'Egregious Eleven' report cites the top security threats to cloud computing

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The Cloud Security Alliance has announced the release of its Top Threats to Cloud Computing: The Egregious Eleven, identifying the greatest threats to cloud-based computing efforts.

The new report re-examines the risks inherent with cloud security and takes a new approach, examining the problems inherent in configuration and authentication, rather than the traditional focus on vulnerabilities and malware, the CSA noted. The alliance is the world’s leading organization dedicated to defining standards, certifications and best practices to help ensure a secure cloud computing environment.

This year’s report differs from past studies, most noticeably in that many traditional cloud security issues that fall to cloud service providers (CSPs) have dropped off the list, the alliance noted. These include denial of service, shared technology vulnerabilities, CSP data loss and system vulnerabilities, etc. — which were all featured in the previous Treacherous 12.

This suggests that traditional security issues are either being well addressed or are no longer perceived as a significant business risk of cloud adoption, while those that are the result of senior management decisions around cloud strategy and implementation are of increasing concern, the alliance said.

The latest report provides controls recommendations and reference examples meant to be of use to compliance, risk and technology staff.

Following are the Egregious Eleven, ranked in order of significance:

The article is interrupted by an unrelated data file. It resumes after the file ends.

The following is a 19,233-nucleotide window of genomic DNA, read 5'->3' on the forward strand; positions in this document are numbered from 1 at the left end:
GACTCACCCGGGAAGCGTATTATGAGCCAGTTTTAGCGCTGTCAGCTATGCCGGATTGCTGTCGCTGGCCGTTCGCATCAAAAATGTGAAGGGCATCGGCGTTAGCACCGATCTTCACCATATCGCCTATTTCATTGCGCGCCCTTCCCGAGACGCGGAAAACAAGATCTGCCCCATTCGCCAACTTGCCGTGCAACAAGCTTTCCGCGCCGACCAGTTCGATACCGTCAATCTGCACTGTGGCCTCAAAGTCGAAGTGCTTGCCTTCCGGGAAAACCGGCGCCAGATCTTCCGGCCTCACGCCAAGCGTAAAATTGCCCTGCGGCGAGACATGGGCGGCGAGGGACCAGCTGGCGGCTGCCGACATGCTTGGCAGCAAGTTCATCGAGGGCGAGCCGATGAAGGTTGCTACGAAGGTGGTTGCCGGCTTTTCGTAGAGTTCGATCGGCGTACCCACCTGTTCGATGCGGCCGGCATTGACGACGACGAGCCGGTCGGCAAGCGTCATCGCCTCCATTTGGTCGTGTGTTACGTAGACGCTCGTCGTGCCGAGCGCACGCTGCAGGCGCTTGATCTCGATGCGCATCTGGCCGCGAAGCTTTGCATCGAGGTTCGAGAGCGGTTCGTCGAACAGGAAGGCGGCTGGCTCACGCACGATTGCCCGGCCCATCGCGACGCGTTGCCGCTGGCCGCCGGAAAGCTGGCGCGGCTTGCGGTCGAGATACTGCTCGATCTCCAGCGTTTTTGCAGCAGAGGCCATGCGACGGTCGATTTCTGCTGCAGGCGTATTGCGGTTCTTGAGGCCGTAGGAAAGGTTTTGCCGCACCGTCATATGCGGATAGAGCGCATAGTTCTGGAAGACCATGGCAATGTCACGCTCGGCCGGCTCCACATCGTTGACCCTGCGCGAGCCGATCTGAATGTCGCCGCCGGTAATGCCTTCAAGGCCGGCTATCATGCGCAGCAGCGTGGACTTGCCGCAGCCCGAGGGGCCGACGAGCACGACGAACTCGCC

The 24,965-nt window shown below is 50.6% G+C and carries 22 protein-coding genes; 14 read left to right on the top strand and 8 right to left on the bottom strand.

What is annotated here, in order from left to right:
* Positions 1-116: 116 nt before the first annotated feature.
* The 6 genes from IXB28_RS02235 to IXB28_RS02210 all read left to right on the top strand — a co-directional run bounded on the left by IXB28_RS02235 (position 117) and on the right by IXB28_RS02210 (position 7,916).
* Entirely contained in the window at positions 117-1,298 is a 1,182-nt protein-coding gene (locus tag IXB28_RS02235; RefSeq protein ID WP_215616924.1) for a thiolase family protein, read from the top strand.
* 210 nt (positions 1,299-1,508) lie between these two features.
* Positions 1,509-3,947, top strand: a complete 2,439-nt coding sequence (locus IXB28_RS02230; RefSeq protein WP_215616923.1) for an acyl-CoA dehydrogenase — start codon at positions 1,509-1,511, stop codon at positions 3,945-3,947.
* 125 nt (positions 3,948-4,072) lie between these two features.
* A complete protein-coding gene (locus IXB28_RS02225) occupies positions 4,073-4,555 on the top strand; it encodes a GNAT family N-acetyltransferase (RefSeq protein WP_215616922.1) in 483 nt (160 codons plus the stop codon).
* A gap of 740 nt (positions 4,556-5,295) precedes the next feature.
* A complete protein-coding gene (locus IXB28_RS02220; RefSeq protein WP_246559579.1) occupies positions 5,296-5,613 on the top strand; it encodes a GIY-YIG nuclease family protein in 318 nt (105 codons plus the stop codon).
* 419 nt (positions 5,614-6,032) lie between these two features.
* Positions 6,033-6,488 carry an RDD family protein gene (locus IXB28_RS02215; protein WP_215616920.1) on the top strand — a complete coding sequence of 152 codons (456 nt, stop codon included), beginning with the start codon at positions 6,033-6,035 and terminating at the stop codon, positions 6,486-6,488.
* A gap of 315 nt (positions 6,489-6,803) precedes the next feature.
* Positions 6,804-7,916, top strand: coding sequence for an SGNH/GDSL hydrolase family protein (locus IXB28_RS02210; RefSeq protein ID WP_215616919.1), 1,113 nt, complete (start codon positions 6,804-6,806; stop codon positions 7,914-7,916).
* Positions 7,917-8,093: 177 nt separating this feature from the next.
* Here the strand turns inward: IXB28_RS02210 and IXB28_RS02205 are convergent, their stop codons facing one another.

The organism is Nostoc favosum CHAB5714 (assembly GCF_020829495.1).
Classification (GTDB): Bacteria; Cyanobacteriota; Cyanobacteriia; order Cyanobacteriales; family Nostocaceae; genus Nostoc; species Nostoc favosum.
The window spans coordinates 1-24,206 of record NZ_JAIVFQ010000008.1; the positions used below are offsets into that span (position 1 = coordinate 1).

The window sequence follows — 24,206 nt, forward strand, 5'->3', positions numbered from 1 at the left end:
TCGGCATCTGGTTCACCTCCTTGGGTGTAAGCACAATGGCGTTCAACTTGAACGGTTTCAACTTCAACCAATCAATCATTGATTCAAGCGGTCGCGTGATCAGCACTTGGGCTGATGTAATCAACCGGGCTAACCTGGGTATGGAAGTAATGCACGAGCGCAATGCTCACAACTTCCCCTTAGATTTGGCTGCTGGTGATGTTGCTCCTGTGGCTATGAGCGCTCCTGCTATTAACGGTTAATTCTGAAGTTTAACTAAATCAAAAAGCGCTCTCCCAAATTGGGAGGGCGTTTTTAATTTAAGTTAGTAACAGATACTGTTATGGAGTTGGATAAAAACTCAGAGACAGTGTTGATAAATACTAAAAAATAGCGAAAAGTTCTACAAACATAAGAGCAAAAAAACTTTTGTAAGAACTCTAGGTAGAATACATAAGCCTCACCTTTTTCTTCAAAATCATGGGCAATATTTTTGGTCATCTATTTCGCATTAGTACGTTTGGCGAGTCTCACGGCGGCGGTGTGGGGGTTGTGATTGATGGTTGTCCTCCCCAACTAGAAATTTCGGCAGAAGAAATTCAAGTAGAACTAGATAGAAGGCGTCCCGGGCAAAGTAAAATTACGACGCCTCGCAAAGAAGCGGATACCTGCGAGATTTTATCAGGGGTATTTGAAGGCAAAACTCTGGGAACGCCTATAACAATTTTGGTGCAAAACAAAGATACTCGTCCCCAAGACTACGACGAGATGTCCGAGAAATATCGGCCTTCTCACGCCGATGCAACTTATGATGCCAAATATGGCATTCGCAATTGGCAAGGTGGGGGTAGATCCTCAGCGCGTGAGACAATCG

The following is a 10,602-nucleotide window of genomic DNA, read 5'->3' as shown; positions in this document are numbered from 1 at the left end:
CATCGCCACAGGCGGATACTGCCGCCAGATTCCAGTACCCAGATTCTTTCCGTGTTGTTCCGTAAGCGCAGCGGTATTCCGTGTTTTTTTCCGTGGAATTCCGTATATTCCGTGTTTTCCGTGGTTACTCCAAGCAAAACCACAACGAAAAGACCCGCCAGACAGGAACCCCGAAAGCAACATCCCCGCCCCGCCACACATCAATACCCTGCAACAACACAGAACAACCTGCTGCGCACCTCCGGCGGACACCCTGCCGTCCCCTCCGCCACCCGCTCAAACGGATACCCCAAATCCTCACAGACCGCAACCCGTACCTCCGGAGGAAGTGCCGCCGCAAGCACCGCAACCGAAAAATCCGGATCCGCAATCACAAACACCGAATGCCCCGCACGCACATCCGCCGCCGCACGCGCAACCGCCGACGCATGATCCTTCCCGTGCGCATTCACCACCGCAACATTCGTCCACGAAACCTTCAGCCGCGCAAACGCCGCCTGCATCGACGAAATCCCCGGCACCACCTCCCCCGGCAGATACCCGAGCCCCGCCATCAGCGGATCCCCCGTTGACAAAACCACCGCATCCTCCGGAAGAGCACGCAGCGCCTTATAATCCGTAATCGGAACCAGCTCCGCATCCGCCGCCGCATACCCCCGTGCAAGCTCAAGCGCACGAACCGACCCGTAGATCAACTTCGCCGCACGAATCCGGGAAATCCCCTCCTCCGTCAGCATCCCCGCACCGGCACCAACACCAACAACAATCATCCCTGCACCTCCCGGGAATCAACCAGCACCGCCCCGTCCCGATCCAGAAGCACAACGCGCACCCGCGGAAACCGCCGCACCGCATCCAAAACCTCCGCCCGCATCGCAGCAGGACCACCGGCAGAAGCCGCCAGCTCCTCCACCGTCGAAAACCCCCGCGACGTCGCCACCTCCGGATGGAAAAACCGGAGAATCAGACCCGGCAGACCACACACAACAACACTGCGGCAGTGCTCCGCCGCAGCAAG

Data Breaches
Misconfiguration and inadequate change control
Lack of cloud security architecture and strategy
Insufficient identity, credential, access and key management
Account hijacking
Insider threat
Insecure interfaces and APIs
Weak control plane
Metastructure and applistructure failures
Limited cloud usage visibility
Abuse and nefarious use of cloud services

“New, top-ranking items in the survey are more nuanced, and suggest a maturation of security professionals’ understanding of the cloud, and the emerging issues that are harder to address as infrastructure becomes more secure and attackers more sophisticated,” said Jon-Michael C. Brook, co-chair of the Top Threats Working Group and a principal contributor to the study.

“The new issues highlighted in this version of the report are inherently specific to the cloud and suggest a technology landscape where security professionals are actively considering cloud migration,” Brook said. “We hope this Top Threats report raises organizational awareness of the top security issues that require more industry attention and research, ensuring that they are taken into consideration when budgeting for cloud migration and security.”

One of the most important findings of the new report is to confirm the security risks that are prevalent with cloud-based computing.

“The complexity of cloud can be the perfect place for attackers to hide, offering concealment as a launch pad for further harm,” said John Yeoh, global vice president of research for CSA. “Unawareness of the threats, risks and vulnerabilities makes it more challenging to protect organizations from data loss. The security issues outlined in this iteration of the Top Threats report, therefore, are a call to action for developing and enhancing cloud security awareness, configuration and identity management.”

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